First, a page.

BEYOND THE CLASSROOM: Why School Reform Has Failed and What Parents Need To Do , by Laurence Steinberg with B. Bradford Brown and Sanford Dornbusch. (Simon and Schuster, $22.)
The publication of this acclaimed book marks a 180-degree shift in the education debate since the appearance of A Nation at Risk in 1983. That seminal report, warning of an educational meltdown, helped launch the school-reform movement. But in Beyond the Classroom, we learn that our efforts to reform schools are pretty much beside the point, for it's not better schools we need but better kids. Specifically, we need all students to be more like Asian-American students--studious and respectful. White, black, and Hispanic students, Steinberg argues, tend to be shallow, hedonistic, and oblivious to what schools have to offer.
Raised haphazardly by parents who are alternately neglectful and indulgent, too many bright kids fall prey to what Steinberg calls "the socialization of indifference"--they don't care much about anything. Filling the vacuum is the peer group, enticing the weak with drugs and the joys of "hanging out." Making matters worse is the distraction of drab and time-consuming part-time jobs. Steinberg suggests that if this indifference to education continues, we will fall behind the Japanese and Europeans, who, we can only guess, must be baffled why such an untutored America has not yet collapsed.
Essentially, Beyond the Classroom resurrects the old "teenagers are going to hell in a handbasket" argument. Here, though, Steinberg marshals evidence of declining test scores and the like to convince us that this time it's actually true. If we choose to dispute his conclusions or interpret the data differently--as many have--then we are "a nation in denial," Steinberg insists. But this notion that the kids are the problem is a half-truth that Steinberg wants to make an absolute. Yes, American kids are insufficiently interested in academics. Yes, they are subject to drift. Nevertheless, we cannot deny that the crushing monotony of most schooling helps create the very peer pressure that Steinberg and company blame for corrupting youth.
Despite a decade of reform initiatives, the majority of our high schools are still factories, designed not to engage minds but to warehouse students and textbooks. The fact that American students don't readily succumb to bland institutionalism is not so much a symptom of latent delinquency as a sign of youthful vitality. To suggest that we tap that vitality, as Steinberg does, with a longer school year, national examinations, and limits on jobs and extracurricular activities seems almost beside the point. Of course, our schools need to be academically rigorous. But they must also tap adolescents' iconoclastic spirit, which is, in its justified suspicion of authority, as American as apple pie.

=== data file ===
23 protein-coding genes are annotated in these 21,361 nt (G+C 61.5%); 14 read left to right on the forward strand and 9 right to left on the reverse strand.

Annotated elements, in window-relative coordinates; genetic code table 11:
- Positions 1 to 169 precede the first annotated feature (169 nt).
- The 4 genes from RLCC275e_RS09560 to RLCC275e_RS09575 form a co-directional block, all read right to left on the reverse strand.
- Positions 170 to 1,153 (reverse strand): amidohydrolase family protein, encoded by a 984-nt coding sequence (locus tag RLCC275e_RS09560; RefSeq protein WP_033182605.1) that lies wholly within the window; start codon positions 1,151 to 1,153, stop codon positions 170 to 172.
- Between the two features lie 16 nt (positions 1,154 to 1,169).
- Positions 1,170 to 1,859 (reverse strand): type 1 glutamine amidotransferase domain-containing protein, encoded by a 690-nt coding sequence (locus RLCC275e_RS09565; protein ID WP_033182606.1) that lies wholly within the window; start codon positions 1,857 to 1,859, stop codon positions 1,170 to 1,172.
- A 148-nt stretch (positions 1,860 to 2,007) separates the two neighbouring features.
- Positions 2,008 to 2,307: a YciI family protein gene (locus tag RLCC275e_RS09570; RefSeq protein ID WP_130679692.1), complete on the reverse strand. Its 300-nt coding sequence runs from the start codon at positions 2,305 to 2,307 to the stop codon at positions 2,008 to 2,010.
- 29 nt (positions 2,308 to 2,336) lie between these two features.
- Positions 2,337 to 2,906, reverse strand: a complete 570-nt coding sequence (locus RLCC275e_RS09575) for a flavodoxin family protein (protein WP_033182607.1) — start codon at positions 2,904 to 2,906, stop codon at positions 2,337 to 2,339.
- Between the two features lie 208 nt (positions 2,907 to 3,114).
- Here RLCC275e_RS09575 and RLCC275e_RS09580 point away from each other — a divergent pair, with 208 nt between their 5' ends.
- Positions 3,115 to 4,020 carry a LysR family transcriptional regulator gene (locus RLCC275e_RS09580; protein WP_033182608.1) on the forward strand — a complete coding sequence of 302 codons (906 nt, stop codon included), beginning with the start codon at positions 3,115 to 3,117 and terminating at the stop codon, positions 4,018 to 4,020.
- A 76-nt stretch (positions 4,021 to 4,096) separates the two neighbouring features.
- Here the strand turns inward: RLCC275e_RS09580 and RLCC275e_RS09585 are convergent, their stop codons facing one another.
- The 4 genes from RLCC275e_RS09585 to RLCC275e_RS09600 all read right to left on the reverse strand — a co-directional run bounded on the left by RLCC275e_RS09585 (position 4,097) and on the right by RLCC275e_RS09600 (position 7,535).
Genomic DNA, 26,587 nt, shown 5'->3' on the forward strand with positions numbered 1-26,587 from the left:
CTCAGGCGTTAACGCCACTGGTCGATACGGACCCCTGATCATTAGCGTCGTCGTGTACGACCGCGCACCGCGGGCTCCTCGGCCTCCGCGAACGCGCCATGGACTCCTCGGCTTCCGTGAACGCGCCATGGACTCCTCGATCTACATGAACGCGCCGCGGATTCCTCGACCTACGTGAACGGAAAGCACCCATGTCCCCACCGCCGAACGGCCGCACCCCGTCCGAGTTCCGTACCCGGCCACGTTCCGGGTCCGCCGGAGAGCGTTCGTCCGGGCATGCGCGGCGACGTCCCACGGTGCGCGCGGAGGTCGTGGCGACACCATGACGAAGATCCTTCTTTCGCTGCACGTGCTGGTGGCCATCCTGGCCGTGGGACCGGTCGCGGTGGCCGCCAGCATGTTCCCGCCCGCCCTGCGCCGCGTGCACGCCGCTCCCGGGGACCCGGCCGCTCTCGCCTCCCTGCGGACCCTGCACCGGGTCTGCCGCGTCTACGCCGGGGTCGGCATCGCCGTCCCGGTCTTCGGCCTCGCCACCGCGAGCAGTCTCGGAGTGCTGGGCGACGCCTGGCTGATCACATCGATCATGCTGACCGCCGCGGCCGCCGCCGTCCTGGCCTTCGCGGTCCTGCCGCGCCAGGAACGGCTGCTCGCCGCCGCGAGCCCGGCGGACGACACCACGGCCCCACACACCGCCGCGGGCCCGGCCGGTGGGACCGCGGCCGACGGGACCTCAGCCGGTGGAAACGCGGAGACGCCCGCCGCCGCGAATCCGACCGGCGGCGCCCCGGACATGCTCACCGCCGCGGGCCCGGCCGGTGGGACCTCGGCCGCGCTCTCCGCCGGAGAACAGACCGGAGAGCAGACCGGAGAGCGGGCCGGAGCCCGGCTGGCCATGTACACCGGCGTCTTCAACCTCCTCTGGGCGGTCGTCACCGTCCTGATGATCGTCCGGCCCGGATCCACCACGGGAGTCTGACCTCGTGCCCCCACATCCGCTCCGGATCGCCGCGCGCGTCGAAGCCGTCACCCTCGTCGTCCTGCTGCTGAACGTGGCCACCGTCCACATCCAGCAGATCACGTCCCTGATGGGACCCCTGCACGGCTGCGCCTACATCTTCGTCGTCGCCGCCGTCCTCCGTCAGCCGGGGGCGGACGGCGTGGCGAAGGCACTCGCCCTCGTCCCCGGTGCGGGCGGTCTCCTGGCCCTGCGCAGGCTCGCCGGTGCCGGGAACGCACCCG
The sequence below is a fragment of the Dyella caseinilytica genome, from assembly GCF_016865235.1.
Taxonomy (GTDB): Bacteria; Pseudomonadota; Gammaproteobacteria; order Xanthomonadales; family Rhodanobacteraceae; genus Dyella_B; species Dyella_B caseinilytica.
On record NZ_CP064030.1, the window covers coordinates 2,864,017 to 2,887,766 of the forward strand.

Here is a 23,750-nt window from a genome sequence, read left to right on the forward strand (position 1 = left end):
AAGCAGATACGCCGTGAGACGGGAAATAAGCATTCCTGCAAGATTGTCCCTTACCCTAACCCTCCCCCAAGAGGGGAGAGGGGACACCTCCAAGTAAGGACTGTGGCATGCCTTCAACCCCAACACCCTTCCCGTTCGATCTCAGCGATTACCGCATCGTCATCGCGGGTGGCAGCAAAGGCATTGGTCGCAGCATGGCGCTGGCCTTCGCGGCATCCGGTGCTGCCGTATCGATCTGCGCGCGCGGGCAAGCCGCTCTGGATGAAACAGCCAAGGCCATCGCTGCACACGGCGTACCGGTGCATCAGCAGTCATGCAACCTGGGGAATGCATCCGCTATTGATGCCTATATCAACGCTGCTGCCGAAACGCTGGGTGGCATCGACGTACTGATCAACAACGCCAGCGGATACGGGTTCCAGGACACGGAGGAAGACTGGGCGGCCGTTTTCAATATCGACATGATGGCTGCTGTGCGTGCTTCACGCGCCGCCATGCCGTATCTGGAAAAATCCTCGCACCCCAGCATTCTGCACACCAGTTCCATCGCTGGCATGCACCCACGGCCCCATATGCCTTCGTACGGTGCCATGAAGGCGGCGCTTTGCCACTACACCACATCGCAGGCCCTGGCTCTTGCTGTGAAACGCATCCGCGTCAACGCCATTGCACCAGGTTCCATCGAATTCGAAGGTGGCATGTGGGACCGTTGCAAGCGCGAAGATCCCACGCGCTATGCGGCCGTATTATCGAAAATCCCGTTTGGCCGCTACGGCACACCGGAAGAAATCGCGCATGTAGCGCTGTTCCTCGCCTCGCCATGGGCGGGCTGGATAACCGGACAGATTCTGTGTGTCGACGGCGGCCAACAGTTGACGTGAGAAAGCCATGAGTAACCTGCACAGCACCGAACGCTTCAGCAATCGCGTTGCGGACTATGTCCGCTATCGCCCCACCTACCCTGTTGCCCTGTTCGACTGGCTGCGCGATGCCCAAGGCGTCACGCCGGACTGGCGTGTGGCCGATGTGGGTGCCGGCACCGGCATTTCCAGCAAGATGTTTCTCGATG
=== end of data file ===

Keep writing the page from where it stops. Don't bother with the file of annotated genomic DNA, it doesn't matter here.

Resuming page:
WILL MY NAME BE SHOUTED OUT? Reaching Inner City Students Through the Power of Writing , by Stephen O'Connor. (Simon and Schuster, $23.50.)
When young fiction writer O'Connor arrived at Walt Whitman Middle School in New York City in 1988 to teach creative writing, he believed that the written word had the power to change students' lives. But O'Connor quickly discovered that language had no such magical power. Many of his students, coming from disastrous backgrounds of poverty and abuse, were too busy surviving to think about spinning metaphors. And far too many were enamored of clichés and the sentimental. He soon realized, however, that what seemed sentimental to him was profoundly meaningful to them: They wanted to write about their sense of longing and loss, and clichés were the only verbal tools they possessed.
So O'Connor shifted gears. Instead of urging his students to compose clever but irrelevant poetry, he had them write monologues that he thought would connect with their own life experiences. The first project concerned a racially motivated murder. He asked students to explore issues of race and violence by writing from the perspectives of various people involved in the crime. The monologues were effective, as were those he had his students write about the shooting of two boys in a Brooklyn high school. But when a colleague warns that he is taking his students deeper into despair, O'Connor, who is white and middle-class, begins to worry that he is unwittingly encouraging his students to see themselves as victims of urban deprivation.
O'Connor's strength, and the strength of this book, lies in his willingness to question his own motives and techniques while never giving way to despair. The teacher, he suggests, is not a white knight but an all-too-human figure struggling to rise above self-doubt.
GIFTED CHILDREN: Myths and Realities , by Ellen Winner. (Basic Books, $28.)
Prodigies, or gifted children, psychologist Winner insists, do not fare well in our schools. In principle, if not practice, we want our schools to be enclaves of egalitarianism. This, combined with Americans' suspicion of intellect, renders the gifted ultimate outsiders. Whether their talent is in mathematics, music, or some other domain, gifted children are often harassed, called "geeks" and "nerds." As a result, most don't become eminent adults. They need mentors and the kind of direction most gifted kids can't find in their schools. Winner proposes that schools do more for the gifted, such as offering them advanced instruction and other specialized programs. Still, she is savvy enough to realize that this won't be easy in a school culture that likes lumping kids together rather than singling them out.